1. A national body (the confederation) including statutory and third sector members
a. Taking findings and recommendations from the ‘Knowledge into Action’ group
b. Developing an annual set of recommendations for local activities
c. Reporting directly to Scottish Ministers. We believe this national body must also work closely with the new public health agency.
2. Local Delivery 
Local leadership and delivery should not be restricted to sitting with a single body (IJBs etc.), or it risks becoming lost -as we believe it is now. This requires a partnership approach.
3. Budget 
This must be both adequate and transparent. There is an urgent need to be able to track the funds we put into suicide prevention to ensure it is being used for that purpose. We understand that this is difficult post-local government concordat, however a nationally held innovation fund would allow the correct projects to be funded and evaluated. 
4. Evaluation
In England a process is being taken forward to audit local plans, however while we have had local suicide prevention plans in Scotland for far longer there is now no national oversight of plans or actions. The Confederation should mirror the approach in England, ensuring there is some evaluation of local work. This would allow further guidance and support to be provided where necessary. 
3c/d) Where do you think local leadership for suicide prevention is best located? 
Suicide prevention doesn’t sit easily within any of the structures outlined. It is also unclear how the Scottish Government could place local leadership within any of these. This is why the role of the Confederation and the place of suicide prevention within the forthcoming public health agency for Scotland is so important.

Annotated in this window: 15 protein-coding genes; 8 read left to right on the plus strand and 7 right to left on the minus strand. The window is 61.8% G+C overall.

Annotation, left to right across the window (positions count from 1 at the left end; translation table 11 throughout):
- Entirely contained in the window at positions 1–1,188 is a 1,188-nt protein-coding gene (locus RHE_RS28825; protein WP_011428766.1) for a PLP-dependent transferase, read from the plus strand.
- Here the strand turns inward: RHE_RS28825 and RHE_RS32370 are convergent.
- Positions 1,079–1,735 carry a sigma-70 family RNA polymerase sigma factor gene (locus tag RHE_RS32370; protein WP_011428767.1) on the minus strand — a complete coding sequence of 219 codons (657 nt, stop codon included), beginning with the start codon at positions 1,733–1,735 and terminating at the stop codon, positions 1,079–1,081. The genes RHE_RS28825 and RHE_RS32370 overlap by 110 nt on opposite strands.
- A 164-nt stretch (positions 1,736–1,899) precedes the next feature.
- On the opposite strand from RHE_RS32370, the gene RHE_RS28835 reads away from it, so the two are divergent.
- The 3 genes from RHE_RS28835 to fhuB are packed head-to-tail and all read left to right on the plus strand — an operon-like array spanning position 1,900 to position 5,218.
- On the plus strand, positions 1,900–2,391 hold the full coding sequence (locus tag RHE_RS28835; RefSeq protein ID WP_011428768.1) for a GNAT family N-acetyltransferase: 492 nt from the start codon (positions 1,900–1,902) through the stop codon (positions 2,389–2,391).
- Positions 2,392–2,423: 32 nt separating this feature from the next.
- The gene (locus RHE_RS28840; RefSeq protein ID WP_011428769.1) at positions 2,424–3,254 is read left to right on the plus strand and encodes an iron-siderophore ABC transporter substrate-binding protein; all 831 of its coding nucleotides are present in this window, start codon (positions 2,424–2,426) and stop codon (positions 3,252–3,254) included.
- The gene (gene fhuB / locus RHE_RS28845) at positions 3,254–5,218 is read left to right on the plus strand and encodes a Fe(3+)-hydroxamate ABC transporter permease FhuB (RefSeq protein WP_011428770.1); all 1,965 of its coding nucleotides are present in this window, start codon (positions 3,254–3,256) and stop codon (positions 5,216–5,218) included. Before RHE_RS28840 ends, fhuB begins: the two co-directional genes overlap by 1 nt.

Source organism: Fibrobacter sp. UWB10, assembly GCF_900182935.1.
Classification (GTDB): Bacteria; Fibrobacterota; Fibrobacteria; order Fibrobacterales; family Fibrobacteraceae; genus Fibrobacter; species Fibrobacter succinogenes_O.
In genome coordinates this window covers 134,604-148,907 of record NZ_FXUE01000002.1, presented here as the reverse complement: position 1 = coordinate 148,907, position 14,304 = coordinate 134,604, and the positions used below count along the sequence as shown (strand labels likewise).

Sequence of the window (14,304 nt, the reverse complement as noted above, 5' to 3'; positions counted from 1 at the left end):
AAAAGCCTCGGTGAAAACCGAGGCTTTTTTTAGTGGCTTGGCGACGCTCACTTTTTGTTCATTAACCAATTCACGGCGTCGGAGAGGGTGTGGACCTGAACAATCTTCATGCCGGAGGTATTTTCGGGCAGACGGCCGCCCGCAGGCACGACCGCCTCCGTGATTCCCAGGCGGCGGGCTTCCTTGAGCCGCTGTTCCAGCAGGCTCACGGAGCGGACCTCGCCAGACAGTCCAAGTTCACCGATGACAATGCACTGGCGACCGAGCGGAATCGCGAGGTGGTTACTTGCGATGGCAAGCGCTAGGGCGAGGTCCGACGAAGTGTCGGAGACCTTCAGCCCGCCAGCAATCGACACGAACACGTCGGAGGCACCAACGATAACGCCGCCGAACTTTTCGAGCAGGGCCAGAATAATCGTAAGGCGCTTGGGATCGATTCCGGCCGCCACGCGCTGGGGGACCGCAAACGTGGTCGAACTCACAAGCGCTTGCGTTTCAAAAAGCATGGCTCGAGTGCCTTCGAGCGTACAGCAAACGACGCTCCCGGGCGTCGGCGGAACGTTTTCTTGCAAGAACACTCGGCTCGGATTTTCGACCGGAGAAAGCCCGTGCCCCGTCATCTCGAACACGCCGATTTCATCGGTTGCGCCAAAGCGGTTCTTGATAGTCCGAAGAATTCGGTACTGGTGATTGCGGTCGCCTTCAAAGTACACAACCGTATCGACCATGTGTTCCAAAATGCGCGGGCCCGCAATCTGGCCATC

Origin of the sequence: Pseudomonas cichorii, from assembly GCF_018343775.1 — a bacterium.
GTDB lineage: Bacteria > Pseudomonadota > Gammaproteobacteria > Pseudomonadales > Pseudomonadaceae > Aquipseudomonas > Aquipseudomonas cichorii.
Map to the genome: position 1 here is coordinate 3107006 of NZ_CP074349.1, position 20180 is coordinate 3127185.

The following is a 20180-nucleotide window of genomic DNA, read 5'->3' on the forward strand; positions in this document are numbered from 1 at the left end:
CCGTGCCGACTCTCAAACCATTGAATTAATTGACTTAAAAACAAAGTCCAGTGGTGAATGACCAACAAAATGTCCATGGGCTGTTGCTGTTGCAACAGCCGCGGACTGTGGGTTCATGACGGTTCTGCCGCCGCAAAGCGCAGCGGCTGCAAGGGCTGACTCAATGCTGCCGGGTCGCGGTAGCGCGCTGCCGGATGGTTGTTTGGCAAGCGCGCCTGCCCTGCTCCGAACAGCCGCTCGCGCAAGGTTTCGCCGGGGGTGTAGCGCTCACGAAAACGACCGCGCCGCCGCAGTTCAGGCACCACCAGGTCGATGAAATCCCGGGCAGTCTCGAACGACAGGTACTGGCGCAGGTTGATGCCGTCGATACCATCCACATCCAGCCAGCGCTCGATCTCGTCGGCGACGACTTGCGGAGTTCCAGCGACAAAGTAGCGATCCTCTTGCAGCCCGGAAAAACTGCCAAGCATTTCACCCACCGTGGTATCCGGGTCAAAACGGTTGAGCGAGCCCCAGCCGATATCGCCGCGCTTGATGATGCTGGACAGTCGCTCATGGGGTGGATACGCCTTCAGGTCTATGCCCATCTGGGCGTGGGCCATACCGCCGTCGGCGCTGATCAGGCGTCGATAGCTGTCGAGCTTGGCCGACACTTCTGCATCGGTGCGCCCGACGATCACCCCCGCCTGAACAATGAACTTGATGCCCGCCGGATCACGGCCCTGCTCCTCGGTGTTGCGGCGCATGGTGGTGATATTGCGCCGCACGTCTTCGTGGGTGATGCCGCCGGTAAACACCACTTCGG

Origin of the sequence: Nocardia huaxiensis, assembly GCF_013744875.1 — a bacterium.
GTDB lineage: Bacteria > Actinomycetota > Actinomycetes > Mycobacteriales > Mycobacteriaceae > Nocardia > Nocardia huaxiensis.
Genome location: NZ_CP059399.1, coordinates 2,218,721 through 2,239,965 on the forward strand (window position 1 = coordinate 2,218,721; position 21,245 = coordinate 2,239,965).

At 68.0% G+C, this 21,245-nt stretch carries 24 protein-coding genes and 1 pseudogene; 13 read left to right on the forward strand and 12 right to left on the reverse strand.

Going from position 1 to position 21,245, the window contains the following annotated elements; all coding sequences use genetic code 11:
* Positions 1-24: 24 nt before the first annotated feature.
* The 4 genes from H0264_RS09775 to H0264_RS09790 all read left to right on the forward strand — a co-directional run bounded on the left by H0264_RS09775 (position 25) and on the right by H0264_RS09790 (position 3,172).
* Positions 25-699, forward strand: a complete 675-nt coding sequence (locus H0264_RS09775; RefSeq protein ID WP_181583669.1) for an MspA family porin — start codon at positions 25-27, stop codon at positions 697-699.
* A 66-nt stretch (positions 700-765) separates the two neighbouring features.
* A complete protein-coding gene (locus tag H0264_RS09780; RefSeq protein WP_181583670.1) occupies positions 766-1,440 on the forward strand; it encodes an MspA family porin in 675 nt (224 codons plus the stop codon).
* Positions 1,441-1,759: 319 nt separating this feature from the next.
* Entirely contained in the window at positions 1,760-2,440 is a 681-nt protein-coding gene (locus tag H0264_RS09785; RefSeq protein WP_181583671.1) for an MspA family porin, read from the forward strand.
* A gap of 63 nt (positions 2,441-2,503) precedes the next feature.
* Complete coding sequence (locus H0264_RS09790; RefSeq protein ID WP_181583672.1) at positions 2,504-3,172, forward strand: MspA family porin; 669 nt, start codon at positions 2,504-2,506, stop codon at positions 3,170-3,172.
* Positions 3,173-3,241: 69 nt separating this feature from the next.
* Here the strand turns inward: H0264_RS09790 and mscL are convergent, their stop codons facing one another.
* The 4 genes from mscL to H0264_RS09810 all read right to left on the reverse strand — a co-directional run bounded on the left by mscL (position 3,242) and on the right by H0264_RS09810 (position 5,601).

4) Do you believe that we should develop an online suicide prevention presence in Scotland?
Yes/ don’t know. 
Broadly, we support this aim, however there is however a lack of detail on this proposal. Research taken forward by Samaritans and Bristol University explores how people use the internet when suicidal and underlines the importance of online suicide prevention work. However, it was also noted during our most recent event with people with lived experience that while this may be useful it cannot be the only ‘tool in the box’. Those in crisis must have face-to-face support available when they need it. We need to see some further support provided those affected by suicide in the final action plan. 
We believe that an effective approach to providing an online presence would be:
  • To expand the sources of support to vulnerable people online 
The provision of safe online emotional support services has a number of potential benefits when compared to telephone or face-to-face services. These include increased privacy, accessibility, anonymity, confidentiality and decreased cost and barriers. For example, some people may find discussing personal issues on the phone more difficult than they would through an online chat. 
  • To encourage organisations which run popular sites to develop responsible practices and to promote sources of support